3D Realms Sued Over Earth No More

By Maarten Goldstein, Feb 19, 2008 6:32am PST Darin Scott and Edward Polgardy of Cinemagraphix Entertainment have filed a lawsuit against 3D Realms over Earth No More, saying the Duke Nukem Forever developer stole their idea, reports Next Generation.

Announced last year, Earth No More is a first person shooter in development at Recoil Games, produced by 3D Realms. In the game, "a growth of deadly red vines and mutating spores have overtaken the world, perverting whatever they encounter."

That premise, as well as the name 'Earth No More', is pretty much what Scott and Polgardy pitched to several game developers--including 3D Realms--in 2005, according to the lawsuit.

According to the plaintiff, anyone can see similarities between what was pitched and what 3D Realms announced, noting, among other things, a similarity in concept art.

"First of all, the title 'Earth No More' is a title that I haven't been able to find in the title of any intellectual property out there," said the plaintiff's attorney Tre Lovell. "There's no movie, TV show, book, play, anything like that which has the title 'Earth No More'."

Scott and Polgardy are seeking damages under the US Copyright Act, additional statutory damages of up to $150,000 plus attorney fees, and an injunction against the distribution of the game.

Click here to comment...


17 Threads* | 121 Comments*

  • First I should say...I don't know any of the people involved. With that out of the way check this out...

    They mention copyright law, but copyright law wouldn't protect them in the bulk of their claims. Copyright, trademark and patent law all work differently...and copyright is in some sense the weakest of the bunch. A copyright does not protect an idea. A copyright only protects the expression of an idea. That's why painters can paint the same scene and even use the same colors. It's also why musicians can write about the same subject or even go as far as having the exact same story line (see country music).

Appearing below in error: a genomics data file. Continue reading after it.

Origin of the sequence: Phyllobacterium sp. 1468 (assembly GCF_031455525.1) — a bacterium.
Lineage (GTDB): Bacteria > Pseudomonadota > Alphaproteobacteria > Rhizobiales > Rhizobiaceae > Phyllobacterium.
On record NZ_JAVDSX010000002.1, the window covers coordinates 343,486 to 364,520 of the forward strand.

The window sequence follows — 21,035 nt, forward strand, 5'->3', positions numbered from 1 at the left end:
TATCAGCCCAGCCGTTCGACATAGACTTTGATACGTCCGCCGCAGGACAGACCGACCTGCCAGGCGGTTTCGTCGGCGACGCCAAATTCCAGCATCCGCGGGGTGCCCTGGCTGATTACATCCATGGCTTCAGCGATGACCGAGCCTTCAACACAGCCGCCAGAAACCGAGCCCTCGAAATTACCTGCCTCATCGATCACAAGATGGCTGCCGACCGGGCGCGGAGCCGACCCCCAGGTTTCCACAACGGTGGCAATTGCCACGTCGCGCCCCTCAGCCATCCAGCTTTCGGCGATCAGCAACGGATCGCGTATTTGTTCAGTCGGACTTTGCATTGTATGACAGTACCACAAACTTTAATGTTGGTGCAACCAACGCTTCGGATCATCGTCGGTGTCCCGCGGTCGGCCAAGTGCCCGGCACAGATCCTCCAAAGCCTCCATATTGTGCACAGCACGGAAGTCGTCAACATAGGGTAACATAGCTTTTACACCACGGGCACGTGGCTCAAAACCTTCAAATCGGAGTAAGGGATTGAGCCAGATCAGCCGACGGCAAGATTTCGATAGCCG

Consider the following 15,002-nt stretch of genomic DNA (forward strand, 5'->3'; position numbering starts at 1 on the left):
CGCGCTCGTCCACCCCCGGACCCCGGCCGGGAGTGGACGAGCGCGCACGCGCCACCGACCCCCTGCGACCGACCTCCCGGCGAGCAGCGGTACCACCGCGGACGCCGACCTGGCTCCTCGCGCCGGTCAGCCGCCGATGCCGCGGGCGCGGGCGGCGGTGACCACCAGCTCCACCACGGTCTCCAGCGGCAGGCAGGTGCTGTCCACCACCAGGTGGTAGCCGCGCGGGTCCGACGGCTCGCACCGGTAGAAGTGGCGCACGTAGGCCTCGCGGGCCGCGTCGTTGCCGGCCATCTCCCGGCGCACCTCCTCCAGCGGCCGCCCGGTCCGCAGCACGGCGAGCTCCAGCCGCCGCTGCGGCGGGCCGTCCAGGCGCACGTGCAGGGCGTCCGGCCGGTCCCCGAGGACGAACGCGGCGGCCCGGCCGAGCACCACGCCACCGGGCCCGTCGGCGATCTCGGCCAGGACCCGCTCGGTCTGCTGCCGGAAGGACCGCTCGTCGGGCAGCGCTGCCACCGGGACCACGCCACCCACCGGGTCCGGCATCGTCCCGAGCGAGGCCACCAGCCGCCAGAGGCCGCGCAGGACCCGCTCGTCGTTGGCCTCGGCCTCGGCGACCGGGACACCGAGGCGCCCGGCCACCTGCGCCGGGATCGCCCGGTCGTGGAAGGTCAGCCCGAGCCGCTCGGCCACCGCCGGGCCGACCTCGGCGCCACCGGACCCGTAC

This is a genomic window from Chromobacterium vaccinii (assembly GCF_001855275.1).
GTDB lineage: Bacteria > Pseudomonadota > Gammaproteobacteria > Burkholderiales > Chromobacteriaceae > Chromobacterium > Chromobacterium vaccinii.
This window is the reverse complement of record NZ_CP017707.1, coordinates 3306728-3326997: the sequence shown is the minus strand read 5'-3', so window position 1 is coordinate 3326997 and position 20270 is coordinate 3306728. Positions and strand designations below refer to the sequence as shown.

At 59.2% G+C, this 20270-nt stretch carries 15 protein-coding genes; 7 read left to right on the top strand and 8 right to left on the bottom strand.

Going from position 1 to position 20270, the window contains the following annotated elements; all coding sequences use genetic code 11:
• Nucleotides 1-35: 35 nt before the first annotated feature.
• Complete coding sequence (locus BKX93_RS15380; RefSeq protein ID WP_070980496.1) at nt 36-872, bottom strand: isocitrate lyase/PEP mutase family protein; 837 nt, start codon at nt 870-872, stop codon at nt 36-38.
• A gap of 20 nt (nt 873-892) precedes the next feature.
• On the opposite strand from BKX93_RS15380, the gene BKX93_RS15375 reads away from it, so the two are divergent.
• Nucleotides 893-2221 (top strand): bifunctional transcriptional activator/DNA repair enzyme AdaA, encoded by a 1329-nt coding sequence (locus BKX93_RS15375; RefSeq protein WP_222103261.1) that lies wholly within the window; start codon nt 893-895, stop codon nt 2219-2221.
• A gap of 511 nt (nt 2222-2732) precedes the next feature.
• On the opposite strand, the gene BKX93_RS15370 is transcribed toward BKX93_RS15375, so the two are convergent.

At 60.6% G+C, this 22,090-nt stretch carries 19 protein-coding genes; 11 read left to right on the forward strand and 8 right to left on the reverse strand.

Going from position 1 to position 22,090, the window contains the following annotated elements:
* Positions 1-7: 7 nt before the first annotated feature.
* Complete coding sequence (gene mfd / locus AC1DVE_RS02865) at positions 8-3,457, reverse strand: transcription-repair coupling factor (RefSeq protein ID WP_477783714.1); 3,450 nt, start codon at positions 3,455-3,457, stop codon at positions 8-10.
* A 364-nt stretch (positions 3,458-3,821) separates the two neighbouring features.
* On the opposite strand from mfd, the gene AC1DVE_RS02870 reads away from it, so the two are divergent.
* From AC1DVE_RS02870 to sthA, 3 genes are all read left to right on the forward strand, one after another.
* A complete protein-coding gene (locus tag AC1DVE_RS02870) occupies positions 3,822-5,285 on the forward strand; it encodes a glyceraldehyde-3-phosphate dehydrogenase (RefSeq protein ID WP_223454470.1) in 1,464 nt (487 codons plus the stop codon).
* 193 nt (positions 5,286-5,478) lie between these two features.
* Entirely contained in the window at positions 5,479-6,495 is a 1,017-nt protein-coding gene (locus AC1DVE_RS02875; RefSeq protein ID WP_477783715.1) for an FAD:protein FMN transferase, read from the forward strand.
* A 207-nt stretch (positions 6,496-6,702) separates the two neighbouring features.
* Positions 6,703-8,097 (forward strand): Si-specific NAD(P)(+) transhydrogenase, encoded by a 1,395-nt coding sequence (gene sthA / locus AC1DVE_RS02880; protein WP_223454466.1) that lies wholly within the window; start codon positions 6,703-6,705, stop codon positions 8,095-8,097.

I see people commenting about if the concept art looks inspired or even too similar. With copyright law...you don't even need to go there. Is it the same piece of artwork or not? If it isn't, it doesn't matter if the artwork depicts the same thing. It would be lame, but it isn't covered under copyright.

    It gets even more silly with the claim to the game design ideas. You couldn't pick a less defendable position. For example...how many WW2 shooters are there? How many that depict the same exact historical events even? If copyright could protect game ideas...we'd have very few games. The people who designed the copyright code knew that and limited it to expression for that very reason.

    The one thing they almost have is the name itself. If they can show that the name was being employed through a reasonable effort in the same kind of business, then yea they'll win that. Reasonable is subjective, but basically spouting off about it in a forum wouldn't fly. The thing is though....it's not worth it. Since the rest of the claim is bogus...no court would ever grant them an injunction...they'd just make them change the name.

    But I said it was something they "almost" have. An expression bearing their title did not get published. Their lawyer says they couldn't find any other reference to that name out there. Their intention was to show that the name was rare (or even unique) and thus unlikely to have been "thought up" by 3DR. An unintentional admission is the fact that the guy doing the claim didn't publish the name either...so what was there to copyright?

    What law covers expressions of ideas that you had, but never documented for the public? A 4th kind....trade secrets. It is usually used to protect inventions that would make weak patents. For example a recipe. Funny thing about them though...if you give up the secret to someone you're not in a relationship that is considered reasonably secure (ie you're not in business with them)...then you lose the protection.

    Anyway you slice it...seems frivolous. Again though...I don't know anyone involved.

  • If 150k is what there after maybe they should have just settled with them to make them go away rather than jeprodize the investment they made in the game.

    On the other hand with the exception of the title the games premise has all been done before and 3DRealms could make a case that like Scott and Polgardy they were inspired by Speilbergs war of the worlds (red vines terra-forming) in fact that movie was mentioned in the PC Zone preview along with the The Thing, Alien and Half Life 2 as inspiration.

    Perhaps Scott and Polgardy refused a lower settlement offer hence the lawsuit.